A United States Senator is blasting the numbers released this week by the White House that showed that the bipartisan immigration reform bill would create thousands of jobs in Connecticut and even more across the country.
In a conference call with reporters and in an embargoed report, the White House cited an analysis by Regional Economic Models, Inc., known as the REMI model. The state-by-state analysis by REMI projected that the immigration bill would create an estimated 6,904 jobs in Connecticut by 2014 and boost the state’s economy by $3 billion over the next three decades by 2045.
But U.S. Sen. Jeff Sessions, the ranking Republican on the Senate Budget Committee, said the numbers are overly optimistic.
“This economics consulting company has a reputation for producing large, positive impact results on behalf of its clients,” Sessions said of REMI. ”City governments, for example, contract with REMI to show huge economic gains from new sports stadiums. The predictions are almost universally more positive than the end results.”
He added, “The White House preposterously argues that this influx of new workers will raise wages, a conclusion not supported by any credible academic evidence or even [the nonpartisan Congressional Budget Office's] own report, which determined wages would fall for a dozen years.”
Sessions added, “What is the economic gain if the total economy is larger but the average person is less well-off? As the Congressional Budget Office noted, per capita Gross National Product under comprehensive immigration reform would actually be negative, not positive, even though the total size of the national economy would be bigger. Common sense and any logical analysis would show the same result at the state level.”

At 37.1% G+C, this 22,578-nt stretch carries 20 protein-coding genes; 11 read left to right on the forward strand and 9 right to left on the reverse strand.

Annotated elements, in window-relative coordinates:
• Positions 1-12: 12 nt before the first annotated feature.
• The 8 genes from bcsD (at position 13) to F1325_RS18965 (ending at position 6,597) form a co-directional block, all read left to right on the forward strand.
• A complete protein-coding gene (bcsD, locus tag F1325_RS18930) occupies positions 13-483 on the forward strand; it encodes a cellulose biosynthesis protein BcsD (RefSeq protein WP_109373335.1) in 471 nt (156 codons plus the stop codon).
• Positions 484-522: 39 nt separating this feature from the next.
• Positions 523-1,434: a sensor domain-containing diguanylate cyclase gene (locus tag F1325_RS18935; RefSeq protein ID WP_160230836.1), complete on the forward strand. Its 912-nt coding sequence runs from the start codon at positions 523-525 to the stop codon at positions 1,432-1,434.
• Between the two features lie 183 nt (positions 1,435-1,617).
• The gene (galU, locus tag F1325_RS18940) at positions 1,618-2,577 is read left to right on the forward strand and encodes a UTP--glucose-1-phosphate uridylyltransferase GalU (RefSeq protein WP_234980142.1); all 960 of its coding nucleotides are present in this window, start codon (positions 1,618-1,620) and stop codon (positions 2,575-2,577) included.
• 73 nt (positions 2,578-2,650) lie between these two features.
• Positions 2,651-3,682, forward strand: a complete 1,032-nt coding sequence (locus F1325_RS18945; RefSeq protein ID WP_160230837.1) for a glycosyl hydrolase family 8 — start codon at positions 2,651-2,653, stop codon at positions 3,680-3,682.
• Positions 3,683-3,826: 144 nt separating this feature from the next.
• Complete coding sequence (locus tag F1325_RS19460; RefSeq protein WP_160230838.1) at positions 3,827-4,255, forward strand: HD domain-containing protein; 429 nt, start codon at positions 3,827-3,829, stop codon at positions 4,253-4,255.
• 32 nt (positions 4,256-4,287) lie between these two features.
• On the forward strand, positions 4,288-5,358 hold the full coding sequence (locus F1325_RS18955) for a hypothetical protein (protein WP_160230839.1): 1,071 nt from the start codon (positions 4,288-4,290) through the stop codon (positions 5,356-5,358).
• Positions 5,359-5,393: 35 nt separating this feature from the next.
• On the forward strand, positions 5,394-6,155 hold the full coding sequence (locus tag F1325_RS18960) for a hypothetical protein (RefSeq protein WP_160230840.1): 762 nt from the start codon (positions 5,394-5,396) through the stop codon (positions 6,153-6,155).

In a conference call with reporters Wednesday, White House officials said that enacting the U.S. Senate-passed bill would spur economic growth by encouraging workers to come out of the shadows and begin paying more taxes. The bill would expand programs for both high-skilled and temporary workers as it provides a path toward citizenship.
The conference call, which included reporters from The Hartford Courant, The Los Angeles Times, and other newspapers across the nation, was designed to turn up the heat to force a vote in the Republican-controlled U.S. House of Representatives.
“It is our intent to continue to put pressure on the House of Representatives … to get them to act,” said Josh Earnest, a deputy White House spokesman.
But Earnest told reporters that the upcoming five-week summer recess, which ends on September 9, makes it uncertain when the House might debate the bill.
“The Speaker of the House controls the floor,” Earnest said. “In terms of when the House will decide to take action, I think that’s pretty unclear at this point.”
Gene Sperling, a top economic adviser to President Obama, said it is important for the workers to become legal citizens “rather than to go back and be competitors of American companies.”
Sperling noted that the nonpartisan Congressional Budget Office says the bill would increase the nation’s gross domestic product by 3.3 percent in 2023.